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A deterministic policy is a function of the form $\pi_{\mathbb{d}}: S \rightarrow A$, that is, a function from the set of states of the environment, $S$, to the set of actions, $A$. The subscript $_{\mathbb{d}}$ only indicates that this is a ${\mathbb{d}}$eterministic policy. For example, in a grid world, the set of states of the environment, $S$, is ...


6

Is the optimal policy always stochastic (that is, a map from states to a probability distribution over actions) if the environment is also stochastic? No. An optimal policy is generally deterministic unless: Important state information is missing (a POMDP). For example, in a map where the agent is not allowed to know its exact location or remember ...


5

I would say no. For example, consider the multi-armed bandit problem. So, you have $n$ arms which all have a probability of giving you a reward (1 point, for example), $p_i$, $i$ being between 1 and $n$. This is a simple stochastic environment: this is a one state environment, but it is still an environment. But obviously the optimal policy is to choose ...


5

Did AlphaGo and AlphaGo [Zero] play 100 repetitions of the same sequence of boards, or were there 100 different games? There were 100 different games. You can view some example games between AlphaGo [Lee] and AlphaGo Zero here. They are clearly all different. This statement in the question shows a misunderstanding: My understanding of AlphaGo and AlphaGo [...


4

First, the derivative is usually taken with respect to a variable (input) of the function. Hence the notation $\frac{df}{dx}$ for some function $f(x)$. If you look at your equation more carefully $$\nabla log P(\tau^{i};\theta) = \Sigma_{t=0}\nabla_{\theta}log\pi(a_{t}|s_t, \theta).$$ You will see that the gradient is taken with respect to $\theta$, which ...


3

The game of TIC-TAC-TOE can be modelled as a non-deterministic Markov decision process (MDP) if, and only if: The opponent is considered part of the environment. This is a reasonable approach when the goal is to solve playing against a specific opponent. The opponent is using a stochastic policy. Stochastic policies are a generalisation that include ...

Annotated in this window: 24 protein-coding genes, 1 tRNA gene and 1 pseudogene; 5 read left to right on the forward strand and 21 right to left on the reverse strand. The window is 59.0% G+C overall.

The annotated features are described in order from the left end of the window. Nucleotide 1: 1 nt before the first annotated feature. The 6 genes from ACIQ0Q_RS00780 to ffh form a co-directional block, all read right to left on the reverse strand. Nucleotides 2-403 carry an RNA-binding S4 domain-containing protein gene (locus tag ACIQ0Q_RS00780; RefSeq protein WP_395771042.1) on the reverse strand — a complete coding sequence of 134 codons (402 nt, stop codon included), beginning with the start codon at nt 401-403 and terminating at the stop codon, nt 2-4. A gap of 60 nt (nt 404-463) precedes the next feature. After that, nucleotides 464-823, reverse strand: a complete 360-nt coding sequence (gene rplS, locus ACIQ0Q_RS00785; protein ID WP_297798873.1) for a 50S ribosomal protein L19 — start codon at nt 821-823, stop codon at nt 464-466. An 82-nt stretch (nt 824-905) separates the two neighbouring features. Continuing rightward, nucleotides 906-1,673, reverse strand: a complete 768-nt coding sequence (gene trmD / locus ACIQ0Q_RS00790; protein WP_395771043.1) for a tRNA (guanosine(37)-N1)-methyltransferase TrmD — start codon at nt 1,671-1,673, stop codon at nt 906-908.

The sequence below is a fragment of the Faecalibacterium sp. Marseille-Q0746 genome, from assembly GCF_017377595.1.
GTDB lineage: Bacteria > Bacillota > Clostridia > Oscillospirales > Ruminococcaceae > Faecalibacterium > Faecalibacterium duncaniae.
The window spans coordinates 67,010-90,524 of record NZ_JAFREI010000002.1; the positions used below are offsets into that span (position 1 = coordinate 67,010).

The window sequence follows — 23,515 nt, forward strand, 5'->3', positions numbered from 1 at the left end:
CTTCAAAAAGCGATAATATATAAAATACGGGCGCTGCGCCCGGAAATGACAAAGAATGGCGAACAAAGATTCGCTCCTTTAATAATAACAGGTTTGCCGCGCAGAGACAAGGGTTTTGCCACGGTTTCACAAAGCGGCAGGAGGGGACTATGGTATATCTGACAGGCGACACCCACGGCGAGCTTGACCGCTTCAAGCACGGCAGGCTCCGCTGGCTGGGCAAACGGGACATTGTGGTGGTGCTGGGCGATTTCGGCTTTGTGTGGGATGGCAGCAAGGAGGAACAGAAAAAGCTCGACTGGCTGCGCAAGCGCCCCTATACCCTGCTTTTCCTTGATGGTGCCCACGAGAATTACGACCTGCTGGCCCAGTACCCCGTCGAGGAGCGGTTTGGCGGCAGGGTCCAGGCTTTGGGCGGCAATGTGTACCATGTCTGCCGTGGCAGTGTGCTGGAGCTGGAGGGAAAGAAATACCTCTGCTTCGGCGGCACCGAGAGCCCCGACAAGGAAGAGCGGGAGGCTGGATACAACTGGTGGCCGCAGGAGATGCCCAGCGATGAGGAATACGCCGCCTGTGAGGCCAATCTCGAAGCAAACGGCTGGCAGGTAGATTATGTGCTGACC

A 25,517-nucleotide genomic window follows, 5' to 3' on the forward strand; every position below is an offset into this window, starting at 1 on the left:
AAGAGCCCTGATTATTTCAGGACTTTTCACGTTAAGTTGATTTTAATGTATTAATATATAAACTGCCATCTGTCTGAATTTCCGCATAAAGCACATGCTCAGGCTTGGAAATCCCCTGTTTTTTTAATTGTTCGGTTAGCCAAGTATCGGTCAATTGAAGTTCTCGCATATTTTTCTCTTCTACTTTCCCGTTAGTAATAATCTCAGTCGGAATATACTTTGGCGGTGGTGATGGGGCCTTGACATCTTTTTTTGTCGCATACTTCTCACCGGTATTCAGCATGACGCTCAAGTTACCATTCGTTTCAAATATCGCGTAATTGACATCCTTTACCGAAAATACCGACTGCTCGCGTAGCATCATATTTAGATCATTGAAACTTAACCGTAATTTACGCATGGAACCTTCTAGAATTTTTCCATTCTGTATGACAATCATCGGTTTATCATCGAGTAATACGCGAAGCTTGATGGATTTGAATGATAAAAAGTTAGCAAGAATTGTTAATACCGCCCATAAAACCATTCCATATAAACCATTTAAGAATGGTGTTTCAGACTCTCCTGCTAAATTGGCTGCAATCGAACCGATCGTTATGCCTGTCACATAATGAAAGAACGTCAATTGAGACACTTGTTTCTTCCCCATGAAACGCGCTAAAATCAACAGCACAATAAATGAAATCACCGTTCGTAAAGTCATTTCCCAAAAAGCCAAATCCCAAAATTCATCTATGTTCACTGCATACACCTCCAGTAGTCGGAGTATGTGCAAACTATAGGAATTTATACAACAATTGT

2

My understanding of your question is, you have 2 designs: A deterministic policy that outputs 2 scalar for x and y respectively. A value function that outputs the probability of each pixel in the 2D grid. If you choose the max of softmax on (2.), you'll get the same deterministic policy as (1.), assuming there are some tie-breaking designs. So I don't ...


2

Is it possible for value-based methods to learn stochastic policies? Yes, but only in a limited sense, due to the ways it is possible to generate stochastic policies from a value function. For instance, the simplest exploratory policy used by SARSA and Monte Carlo Control, $\epsilon$-greedy, is stochastic. SARSA natually learns the optimal $\epsilon$-...


2

No it is not possible to use Q-learning to build a deliberately stochastic policy, as the learning algorithm is designed around choosing solely the maximising value at each step, and this assumption carries forward to the action value update step $Q_{k+1}(S_t,A_t) = Q_k(S_t,A_t) + \alpha(R_{t+1} +\gamma\text{max}_{a'}Q_k(S_{t+1},a') - Q_k(S_t,A_t))$ - i.e. ...


1

Is the policy (based in the neural network) a stochastic policy? even if the action space is discrete? Yes. A discrete action space does not require a deterministic policy - it is possible to assign arbitrary probabilities to each action in each state provided each probability is in range $[0,1]$ and the sum across all allowed actions is $1$. The two ...


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